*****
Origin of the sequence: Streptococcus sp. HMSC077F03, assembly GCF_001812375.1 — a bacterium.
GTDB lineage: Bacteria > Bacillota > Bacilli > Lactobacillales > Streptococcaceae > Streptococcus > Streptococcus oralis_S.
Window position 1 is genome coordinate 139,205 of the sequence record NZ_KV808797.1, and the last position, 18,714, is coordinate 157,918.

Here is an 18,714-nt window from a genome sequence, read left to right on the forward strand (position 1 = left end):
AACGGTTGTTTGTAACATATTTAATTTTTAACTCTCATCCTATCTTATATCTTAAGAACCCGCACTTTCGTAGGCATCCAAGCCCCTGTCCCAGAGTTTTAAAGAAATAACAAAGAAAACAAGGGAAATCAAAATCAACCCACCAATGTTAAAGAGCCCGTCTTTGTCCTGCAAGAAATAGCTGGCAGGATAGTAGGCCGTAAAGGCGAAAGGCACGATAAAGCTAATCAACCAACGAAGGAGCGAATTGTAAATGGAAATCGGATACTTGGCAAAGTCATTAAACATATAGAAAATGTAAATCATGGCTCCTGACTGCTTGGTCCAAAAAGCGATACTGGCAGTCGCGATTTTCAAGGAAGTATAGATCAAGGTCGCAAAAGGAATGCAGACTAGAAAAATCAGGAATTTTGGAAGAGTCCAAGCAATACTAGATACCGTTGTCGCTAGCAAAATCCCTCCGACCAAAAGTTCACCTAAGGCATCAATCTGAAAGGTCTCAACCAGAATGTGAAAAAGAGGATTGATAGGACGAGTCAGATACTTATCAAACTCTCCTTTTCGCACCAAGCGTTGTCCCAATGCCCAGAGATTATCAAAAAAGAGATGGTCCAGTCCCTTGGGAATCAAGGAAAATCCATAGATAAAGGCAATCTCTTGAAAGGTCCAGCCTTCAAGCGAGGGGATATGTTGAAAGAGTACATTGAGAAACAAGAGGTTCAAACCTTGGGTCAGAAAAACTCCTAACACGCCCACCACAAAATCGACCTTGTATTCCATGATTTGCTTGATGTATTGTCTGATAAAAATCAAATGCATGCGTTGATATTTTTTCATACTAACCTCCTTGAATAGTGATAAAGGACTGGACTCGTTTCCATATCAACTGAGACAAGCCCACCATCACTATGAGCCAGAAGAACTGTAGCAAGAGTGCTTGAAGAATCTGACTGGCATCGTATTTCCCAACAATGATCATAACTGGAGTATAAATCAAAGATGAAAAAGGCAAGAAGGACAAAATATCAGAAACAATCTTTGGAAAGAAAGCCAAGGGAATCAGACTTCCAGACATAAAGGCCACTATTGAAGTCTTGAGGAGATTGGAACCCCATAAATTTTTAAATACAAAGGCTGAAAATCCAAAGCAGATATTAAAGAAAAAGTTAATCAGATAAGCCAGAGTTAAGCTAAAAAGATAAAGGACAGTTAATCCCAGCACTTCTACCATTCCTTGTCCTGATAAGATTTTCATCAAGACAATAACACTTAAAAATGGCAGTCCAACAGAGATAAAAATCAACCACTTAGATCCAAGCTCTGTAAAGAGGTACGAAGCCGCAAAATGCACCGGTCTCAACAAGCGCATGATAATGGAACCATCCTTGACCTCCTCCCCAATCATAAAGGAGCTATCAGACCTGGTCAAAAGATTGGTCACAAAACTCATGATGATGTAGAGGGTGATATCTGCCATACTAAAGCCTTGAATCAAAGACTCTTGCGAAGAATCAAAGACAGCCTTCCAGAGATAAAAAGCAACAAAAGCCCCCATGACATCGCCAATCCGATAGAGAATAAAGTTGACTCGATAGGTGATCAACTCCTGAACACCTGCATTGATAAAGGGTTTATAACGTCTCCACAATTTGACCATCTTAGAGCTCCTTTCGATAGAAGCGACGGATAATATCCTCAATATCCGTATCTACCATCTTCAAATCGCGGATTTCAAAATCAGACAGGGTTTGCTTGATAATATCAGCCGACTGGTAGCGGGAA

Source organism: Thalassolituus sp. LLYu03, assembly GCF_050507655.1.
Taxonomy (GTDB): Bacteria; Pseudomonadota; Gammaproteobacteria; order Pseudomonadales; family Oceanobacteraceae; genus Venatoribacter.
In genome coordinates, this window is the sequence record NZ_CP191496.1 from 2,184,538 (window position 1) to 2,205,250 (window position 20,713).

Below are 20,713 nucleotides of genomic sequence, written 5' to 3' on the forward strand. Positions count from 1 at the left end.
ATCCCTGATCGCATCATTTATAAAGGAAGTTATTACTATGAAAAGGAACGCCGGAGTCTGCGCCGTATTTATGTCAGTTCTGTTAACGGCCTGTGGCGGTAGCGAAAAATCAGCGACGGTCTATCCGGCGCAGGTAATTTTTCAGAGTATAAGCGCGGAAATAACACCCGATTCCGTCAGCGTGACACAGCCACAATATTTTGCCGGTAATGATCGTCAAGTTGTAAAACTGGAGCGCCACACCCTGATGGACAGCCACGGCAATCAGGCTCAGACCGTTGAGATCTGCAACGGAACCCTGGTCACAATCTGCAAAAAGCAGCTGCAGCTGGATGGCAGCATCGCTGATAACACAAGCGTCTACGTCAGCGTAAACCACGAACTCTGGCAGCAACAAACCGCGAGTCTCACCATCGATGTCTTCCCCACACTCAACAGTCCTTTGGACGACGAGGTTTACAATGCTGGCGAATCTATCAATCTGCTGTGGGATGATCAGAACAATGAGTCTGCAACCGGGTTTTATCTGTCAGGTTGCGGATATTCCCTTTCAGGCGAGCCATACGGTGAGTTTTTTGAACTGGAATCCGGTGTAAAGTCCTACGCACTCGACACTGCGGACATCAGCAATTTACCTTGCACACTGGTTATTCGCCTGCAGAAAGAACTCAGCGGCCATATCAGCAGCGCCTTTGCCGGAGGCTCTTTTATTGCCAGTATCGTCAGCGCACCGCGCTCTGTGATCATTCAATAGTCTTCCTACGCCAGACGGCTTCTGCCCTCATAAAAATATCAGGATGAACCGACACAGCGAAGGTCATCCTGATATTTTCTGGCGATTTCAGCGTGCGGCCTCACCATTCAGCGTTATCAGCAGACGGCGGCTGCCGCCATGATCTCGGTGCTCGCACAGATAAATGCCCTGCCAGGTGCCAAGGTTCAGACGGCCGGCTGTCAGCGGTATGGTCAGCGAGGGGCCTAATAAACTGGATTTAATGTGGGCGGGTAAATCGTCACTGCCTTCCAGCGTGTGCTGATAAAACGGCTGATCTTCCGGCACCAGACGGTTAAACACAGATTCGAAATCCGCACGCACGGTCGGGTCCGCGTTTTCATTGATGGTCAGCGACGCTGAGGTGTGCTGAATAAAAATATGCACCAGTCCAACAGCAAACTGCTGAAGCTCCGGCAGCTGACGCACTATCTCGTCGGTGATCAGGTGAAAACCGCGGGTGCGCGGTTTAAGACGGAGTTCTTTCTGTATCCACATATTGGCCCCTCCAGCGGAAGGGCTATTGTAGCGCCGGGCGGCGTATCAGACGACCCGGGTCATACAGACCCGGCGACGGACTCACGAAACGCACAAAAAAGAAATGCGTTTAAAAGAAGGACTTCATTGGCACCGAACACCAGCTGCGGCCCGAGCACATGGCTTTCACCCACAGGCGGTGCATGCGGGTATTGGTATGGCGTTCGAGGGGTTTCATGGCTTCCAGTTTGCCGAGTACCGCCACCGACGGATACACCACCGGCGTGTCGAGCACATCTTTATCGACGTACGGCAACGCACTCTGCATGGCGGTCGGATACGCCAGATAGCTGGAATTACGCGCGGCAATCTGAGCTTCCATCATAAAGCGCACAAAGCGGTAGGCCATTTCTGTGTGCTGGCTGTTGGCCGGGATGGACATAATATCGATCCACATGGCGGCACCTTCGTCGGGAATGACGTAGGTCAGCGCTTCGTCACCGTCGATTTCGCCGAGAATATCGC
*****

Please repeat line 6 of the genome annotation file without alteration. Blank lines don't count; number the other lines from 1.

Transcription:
Source organism: Thalassolituus sp. LLYu03, assembly GCF_050507655.1.